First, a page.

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Submitted by Meredith Arena on Thu, 5/10/2012, 2:00pm
Our existence is very wild. It's very crazy, like the mad elephant. Ponlop Rinpoche
I thought of this quote when I opened Where The Wild Things Are this morning for a read after learning of the death of Maurice Sendak. My family loved this book when I was growing up. As a teacher I came to love it for its non-judgmental acceptance of a child’s expression of his needs.
Max is feeling wild, his feelings “unacceptable.” He is sent to his room after telling his mother "I'll eat you up!" The room becomes a forest, the walls become "the world all around," and his very own boat appears on the ocean. He sails through night and day
and in and out of weeks
and almost over a year
to where the wild things are
where he is allowed to be wild, to be cruel, to be manipulative, and to be loved.
Then he returns.
How many children have we watched have moments of wildness? How have we reacted?
What about each of our own wildness of mind and heart? How do we take it on? Do we fight? Do we indulge? Do we acknowledge needs compassionately or do we repress our wildness?
Much of my path has been spent working with this. I, too, feel wild as Max. Sometimes we get frustrated or sad, we fantasize about turning our situation upside down. Practicing Buddhism, we learn to stop escaping and stop acting out. While we learn, there are many bumps in the road. First, we may feel lonely. You don't get a medal for not acting out or escaping, or at least I never do. We may repress the need, which is a violence that doesn't work. The instruction, as Pema Chodron says, is to "stay." Stay with the need, with the discomfort.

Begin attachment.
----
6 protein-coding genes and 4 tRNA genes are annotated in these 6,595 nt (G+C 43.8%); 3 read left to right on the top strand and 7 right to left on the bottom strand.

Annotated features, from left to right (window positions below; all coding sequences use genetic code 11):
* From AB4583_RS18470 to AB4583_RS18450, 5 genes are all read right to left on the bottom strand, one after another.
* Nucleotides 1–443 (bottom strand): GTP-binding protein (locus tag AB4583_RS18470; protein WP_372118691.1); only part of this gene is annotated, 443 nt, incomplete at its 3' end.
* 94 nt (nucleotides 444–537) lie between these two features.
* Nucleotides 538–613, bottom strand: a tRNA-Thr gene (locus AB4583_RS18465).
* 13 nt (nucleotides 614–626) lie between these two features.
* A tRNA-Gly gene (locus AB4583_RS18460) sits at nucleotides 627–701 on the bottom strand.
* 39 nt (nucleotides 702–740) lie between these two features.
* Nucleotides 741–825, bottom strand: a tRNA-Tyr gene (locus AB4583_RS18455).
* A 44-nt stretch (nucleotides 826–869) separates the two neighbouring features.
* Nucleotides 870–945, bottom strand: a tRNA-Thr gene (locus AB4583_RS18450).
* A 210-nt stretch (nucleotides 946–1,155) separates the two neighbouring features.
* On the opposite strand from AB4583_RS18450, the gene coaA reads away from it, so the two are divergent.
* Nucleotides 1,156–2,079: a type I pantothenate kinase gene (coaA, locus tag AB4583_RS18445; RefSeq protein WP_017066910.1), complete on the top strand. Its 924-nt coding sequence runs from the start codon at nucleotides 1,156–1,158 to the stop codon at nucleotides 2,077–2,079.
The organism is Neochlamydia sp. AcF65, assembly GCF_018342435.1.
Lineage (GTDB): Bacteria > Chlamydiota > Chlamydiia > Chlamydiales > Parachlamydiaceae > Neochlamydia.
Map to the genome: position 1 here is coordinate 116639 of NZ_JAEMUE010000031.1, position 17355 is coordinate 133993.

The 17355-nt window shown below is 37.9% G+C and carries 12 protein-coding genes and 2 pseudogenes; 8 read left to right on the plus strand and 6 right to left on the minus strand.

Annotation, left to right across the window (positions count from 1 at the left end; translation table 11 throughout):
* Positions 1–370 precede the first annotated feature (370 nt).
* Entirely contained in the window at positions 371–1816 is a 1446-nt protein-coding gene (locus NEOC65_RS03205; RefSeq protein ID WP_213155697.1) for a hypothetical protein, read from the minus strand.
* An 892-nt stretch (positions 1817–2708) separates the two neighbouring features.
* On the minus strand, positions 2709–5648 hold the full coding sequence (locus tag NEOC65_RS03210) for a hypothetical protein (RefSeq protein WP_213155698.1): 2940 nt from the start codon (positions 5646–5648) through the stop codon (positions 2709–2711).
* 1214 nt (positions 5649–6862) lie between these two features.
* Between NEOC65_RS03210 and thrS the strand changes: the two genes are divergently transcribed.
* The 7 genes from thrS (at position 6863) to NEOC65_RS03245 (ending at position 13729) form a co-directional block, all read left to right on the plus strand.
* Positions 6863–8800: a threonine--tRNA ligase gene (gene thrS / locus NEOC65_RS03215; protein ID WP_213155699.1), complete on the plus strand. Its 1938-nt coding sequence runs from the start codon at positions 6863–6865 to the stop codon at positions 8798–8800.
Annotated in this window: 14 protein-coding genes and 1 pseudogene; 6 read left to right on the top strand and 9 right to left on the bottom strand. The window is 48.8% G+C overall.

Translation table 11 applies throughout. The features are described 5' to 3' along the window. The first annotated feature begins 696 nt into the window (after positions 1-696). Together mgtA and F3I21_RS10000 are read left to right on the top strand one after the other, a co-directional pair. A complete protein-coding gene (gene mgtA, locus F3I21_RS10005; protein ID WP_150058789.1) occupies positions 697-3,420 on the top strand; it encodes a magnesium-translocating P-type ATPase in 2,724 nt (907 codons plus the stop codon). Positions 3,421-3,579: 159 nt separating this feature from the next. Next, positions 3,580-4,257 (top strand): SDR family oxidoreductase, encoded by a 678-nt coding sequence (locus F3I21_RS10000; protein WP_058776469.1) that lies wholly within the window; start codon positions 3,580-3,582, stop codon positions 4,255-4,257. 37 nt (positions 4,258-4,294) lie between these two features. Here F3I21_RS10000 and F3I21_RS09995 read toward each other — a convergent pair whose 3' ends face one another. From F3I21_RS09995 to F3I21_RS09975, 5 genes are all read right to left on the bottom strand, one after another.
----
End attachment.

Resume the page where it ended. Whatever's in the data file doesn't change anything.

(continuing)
At times I feel angry. “Must I put away my wolf suit today?”
How will I function when my emotions are so wild?
How will I affect others?
The instruction is to be kind to yourself, right at the moment when you want to be cruel.
What does the wolf suit feel like?
What is the beautiful expression of my wolf?
What is your wolf like? Where does it go to meet its needs? Can you learn to meet them in the present moment?
Today I am grateful for the wisdom of Max’s wolf, and the journey through time he takes to return to being loved.
Hang from trees, and howl!
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by Mike Widman